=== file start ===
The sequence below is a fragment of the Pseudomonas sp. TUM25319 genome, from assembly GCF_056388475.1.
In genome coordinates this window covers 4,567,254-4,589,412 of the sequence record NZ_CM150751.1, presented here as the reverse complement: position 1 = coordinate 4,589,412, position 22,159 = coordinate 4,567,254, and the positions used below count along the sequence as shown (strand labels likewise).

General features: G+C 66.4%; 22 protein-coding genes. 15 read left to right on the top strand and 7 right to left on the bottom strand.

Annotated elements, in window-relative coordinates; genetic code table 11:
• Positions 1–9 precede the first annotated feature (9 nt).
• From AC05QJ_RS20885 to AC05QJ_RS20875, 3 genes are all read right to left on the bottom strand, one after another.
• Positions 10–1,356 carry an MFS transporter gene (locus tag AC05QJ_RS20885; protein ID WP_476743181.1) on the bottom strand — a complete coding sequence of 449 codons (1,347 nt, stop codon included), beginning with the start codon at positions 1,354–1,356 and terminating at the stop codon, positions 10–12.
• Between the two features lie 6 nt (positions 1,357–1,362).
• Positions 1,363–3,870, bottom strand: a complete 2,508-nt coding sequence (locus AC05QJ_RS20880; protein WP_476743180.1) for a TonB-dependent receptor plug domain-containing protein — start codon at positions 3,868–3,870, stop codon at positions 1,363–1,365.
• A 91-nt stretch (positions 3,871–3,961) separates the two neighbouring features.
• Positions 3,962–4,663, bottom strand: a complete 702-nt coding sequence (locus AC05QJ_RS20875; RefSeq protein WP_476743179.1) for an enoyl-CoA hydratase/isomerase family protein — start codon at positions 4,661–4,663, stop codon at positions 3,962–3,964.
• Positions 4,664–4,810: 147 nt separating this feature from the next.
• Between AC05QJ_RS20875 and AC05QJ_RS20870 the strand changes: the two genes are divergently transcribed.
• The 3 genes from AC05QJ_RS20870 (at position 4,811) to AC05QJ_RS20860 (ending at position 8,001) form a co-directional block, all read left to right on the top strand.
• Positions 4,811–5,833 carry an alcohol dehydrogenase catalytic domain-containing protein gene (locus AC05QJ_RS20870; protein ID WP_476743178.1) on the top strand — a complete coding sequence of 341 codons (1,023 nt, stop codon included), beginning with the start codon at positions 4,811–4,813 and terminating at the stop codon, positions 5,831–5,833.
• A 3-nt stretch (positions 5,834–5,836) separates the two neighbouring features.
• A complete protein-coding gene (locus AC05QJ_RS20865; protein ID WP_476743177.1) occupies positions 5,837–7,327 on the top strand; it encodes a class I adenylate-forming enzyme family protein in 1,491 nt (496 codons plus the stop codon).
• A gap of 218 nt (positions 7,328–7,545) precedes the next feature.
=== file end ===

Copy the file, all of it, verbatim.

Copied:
The sequence below is a fragment of the Pseudomonas sp. TUM25319 genome, from assembly GCF_056388475.1.
In genome coordinates this window covers 4,567,254-4,589,412 of the sequence record NZ_CM150751.1, presented here as the reverse complement: position 1 = coordinate 4,589,412, position 22,159 = coordinate 4,567,254, and the positions used below count along the sequence as shown (strand labels likewise).

General features: G+C 66.4%; 22 protein-coding genes. 15 read left to right on the top strand and 7 right to left on the bottom strand.

Annotated elements, in window-relative coordinates; genetic code table 11:
• Positions 1–9 precede the first annotated feature (9 nt).
• From AC05QJ_RS20885 to AC05QJ_RS20875, 3 genes are all read right to left on the bottom strand, one after another.
• Positions 10–1,356 carry an MFS transporter gene (locus tag AC05QJ_RS20885; protein ID WP_476743181.1) on the bottom strand — a complete coding sequence of 449 codons (1,347 nt, stop codon included), beginning with the start codon at positions 1,354–1,356 and terminating at the stop codon, positions 10–12.
• Between the two features lie 6 nt (positions 1,357–1,362).
• Positions 1,363–3,870, bottom strand: a complete 2,508-nt coding sequence (locus AC05QJ_RS20880; protein WP_476743180.1) for a TonB-dependent receptor plug domain-containing protein — start codon at positions 3,868–3,870, stop codon at positions 1,363–1,365.
• A 91-nt stretch (positions 3,871–3,961) separates the two neighbouring features.
• Positions 3,962–4,663, bottom strand: a complete 702-nt coding sequence (locus AC05QJ_RS20875; RefSeq protein WP_476743179.1) for an enoyl-CoA hydratase/isomerase family protein — start codon at positions 4,661–4,663, stop codon at positions 3,962–3,964.
• Positions 4,664–4,810: 147 nt separating this feature from the next.
• Between AC05QJ_RS20875 and AC05QJ_RS20870 the strand changes: the two genes are divergently transcribed.
• The 3 genes from AC05QJ_RS20870 (at position 4,811) to AC05QJ_RS20860 (ending at position 8,001) form a co-directional block, all read left to right on the top strand.
• Positions 4,811–5,833 carry an alcohol dehydrogenase catalytic domain-containing protein gene (locus AC05QJ_RS20870; protein ID WP_476743178.1) on the top strand — a complete coding sequence of 341 codons (1,023 nt, stop codon included), beginning with the start codon at positions 4,811–4,813 and terminating at the stop codon, positions 5,831–5,833.
• A 3-nt stretch (positions 5,834–5,836) separates the two neighbouring features.
• A complete protein-coding gene (locus AC05QJ_RS20865; protein ID WP_476743177.1) occupies positions 5,837–7,327 on the top strand; it encodes a class I adenylate-forming enzyme family protein in 1,491 nt (496 codons plus the stop codon).
• A gap of 218 nt (positions 7,328–7,545) precedes the next feature.